As he smooths a gold plaque on the glistening flank of Burma’s most prestigious Buddhist pagoda, a merchant pays his ancestors the highest honour — and contributes to a bumper year of donations to re-gild the sacred site.
The Shwedagon Pagoda, which rises in a stately conical tower above downtown Rangoon, has been at the heart of Buddhism in Burma for hundreds of years, as well as providing a luminous arena for political resistance in the former junta-run nation’s more recent turbulent history.
Authorities managing the monument are now cladding the structure with a fresh layer of gold — a five-yearly exercise to replace the older, weather-worn coating.
“This round of donations have come at the right time for me. So I am donating to make merit,” Phone Myint Thwin, 40, told AFP, delighted to finally be able to honour his late grandparents with a gold plaque.
Officials had expected to match their 2010 donations of 9,000 gold plates to clad the stupa, but a surge of enthusiasm from the Buddhist faithful means they now have 16,000 plates — a gold glut that will enable more of the structure to be gilded.
“People are delighted to witness their own donations on the body of the pagoda. Then they want to donate again because they can make the offering themselves,” said Tun Aung Wai, deputy officer of Shwedagon Authority Office.
At 600,000 kyat (US$600) each, the plates are a big expense in a country where World Bank figures put the per capita gross domestic product at $1,105.
Financial prosperity is still a dream for many in the impoverished country.
But Burma’s small-yet-growing middle classes are gradually getting richer, as the economy opens up after years of atrophy under military rule.
The Asian Development Bank has predicted Burma’s economy will grow 8.3 percent in the 2015 fiscal year, from 7.7 percent in the 12 months to March.
But inflation is also on the march — predicted at 8.4 percent in 2015 — partially due to expected wage rises.
In a report last year, research group Euromonitor said consumer product sales boomed in Burma, officially known as Myanmar, over the five-year period to 2013, with middle class consumers helping to boost demand for non-essential luxuries like home and beauty care products.
For devout Buddhists it is also essential to donate to pagodas — as well as monasteries and charitable causes — to “make merit”, a sort of credit for pious living.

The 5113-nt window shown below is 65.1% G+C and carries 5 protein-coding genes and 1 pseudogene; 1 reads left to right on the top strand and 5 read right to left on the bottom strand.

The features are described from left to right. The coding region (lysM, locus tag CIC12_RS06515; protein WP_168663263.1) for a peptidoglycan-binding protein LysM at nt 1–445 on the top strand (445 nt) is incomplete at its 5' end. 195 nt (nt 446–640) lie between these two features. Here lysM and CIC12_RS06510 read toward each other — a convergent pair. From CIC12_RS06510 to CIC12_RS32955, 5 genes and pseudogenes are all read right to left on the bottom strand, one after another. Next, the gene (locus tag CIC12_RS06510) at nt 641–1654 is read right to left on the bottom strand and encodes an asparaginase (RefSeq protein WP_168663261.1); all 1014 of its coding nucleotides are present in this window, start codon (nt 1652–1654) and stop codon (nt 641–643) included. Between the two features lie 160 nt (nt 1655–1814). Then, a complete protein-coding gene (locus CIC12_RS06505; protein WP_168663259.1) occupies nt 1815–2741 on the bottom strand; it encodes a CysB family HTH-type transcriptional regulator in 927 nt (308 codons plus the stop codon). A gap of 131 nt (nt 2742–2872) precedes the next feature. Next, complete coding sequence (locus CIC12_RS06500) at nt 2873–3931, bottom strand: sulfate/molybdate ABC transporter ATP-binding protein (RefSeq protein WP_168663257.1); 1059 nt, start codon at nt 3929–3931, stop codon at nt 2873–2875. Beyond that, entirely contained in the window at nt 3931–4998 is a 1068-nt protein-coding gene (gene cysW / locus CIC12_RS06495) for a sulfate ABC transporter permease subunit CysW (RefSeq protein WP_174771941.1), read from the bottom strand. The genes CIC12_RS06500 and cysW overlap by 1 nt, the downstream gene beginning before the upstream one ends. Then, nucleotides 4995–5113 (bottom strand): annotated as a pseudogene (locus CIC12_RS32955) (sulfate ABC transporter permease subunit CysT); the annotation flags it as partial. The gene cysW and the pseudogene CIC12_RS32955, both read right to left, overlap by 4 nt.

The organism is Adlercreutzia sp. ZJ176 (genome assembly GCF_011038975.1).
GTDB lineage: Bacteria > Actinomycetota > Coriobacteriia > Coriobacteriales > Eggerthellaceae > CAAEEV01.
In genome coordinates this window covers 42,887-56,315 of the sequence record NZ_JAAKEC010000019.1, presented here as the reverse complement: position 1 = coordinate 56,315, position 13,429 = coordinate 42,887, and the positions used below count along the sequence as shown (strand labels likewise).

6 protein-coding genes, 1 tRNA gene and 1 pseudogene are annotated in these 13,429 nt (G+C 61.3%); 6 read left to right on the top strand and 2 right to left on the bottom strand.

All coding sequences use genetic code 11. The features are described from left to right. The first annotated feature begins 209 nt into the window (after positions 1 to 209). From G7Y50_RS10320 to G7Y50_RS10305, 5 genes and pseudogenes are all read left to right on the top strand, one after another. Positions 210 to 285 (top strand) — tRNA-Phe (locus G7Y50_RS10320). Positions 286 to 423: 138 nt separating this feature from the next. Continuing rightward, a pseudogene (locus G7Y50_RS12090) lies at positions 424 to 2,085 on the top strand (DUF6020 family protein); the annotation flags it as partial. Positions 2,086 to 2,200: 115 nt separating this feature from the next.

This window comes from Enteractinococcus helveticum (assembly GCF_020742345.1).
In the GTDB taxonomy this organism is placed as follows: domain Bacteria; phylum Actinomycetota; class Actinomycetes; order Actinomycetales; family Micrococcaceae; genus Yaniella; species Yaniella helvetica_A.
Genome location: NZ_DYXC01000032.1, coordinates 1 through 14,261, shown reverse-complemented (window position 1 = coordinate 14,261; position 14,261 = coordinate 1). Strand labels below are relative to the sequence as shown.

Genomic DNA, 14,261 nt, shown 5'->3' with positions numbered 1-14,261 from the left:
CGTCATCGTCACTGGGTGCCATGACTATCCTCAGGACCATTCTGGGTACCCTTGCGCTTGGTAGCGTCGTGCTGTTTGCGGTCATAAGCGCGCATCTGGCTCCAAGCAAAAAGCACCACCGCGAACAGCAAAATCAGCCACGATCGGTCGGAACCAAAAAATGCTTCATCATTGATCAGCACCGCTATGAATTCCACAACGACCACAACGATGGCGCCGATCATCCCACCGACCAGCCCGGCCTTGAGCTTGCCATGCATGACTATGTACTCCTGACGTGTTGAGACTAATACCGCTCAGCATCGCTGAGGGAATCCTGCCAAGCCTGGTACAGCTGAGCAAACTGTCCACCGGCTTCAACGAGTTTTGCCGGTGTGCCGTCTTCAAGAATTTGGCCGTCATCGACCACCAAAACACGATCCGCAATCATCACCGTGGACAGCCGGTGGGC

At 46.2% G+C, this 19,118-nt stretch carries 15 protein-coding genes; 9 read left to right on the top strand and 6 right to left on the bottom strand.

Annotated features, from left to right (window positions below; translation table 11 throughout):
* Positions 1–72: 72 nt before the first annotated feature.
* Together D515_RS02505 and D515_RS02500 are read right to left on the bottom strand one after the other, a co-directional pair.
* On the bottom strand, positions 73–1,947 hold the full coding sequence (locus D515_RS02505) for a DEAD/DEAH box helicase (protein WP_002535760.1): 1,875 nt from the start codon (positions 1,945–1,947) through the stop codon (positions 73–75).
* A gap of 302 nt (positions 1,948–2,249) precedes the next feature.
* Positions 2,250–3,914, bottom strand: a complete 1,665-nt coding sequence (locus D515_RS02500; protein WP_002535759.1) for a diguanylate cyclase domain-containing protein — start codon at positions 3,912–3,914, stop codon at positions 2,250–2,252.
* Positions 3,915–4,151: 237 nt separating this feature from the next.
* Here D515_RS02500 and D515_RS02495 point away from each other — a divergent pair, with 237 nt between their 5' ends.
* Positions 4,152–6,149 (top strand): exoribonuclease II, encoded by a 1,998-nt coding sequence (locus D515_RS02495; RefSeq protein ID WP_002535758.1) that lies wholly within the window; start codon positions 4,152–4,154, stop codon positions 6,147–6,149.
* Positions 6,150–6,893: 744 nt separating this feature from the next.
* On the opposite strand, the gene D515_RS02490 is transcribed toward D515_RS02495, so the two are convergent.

This practice helped the Buddhist-majority nation to be named the joint most generous nation, with the United States, by Charities Aid Foundation in its 2014 World Giving Index.
Shwedagon, which according to legend is over 2,000 years old, is particularly sacred because it is believed to house several strands of hair from the Gautama, whose teachings form the basis of Buddhism, and relics from three previous Buddhas.
The Shwedagon is arguably Burma’s most recognisable building, its peak soaring above swirling eddies of barefoot devotees who crowd the pagoda’s terrace from dawn to dusk, alongside the burgeoning ranks of tourists.
It has long captured the imaginations of visitors from author Rudyard Kipling — who called it a “beautiful winking wonder” after a visit in the late 19th century — to US President Barack Obama in 2012.
It was the site of opposition leader Aung San Suu Kyi’s first major political speech as student-led protests against the then military regime swept the country in 1988 — and also at the centre of the 2007 monk demonstrations that ended in bloodshed.
Gold itself has long had a crucial role in Burma.
During the colonial era, Burmese women wore almost all of their wealth in the form of jewellery made of gems and gold.
After independence, gold became even more integral as the junta’s socialist policies eviscerated the economy, leaving the population suspicious of government banks.
Even the word for gold in the Burmese language, shwe, is a hugely popular girl’s name.
In the jumbled workshops of the central city of Mandalay, craftsmen hammer gold into slivers for devotees to paper Buddha statues at temples.
They are considered some of the finest gold artisans in the country — their craft a testament to the country’s deep connection with the precious metal — but competition for machine-produced gold leaf has raised concerns for their future.
Hla Hla, who has worked in the trade for more than six decades, shrugged off those worries.
“If some like machine-made, they will buy it. But those wanting handmade will buy from us,” she told AFP.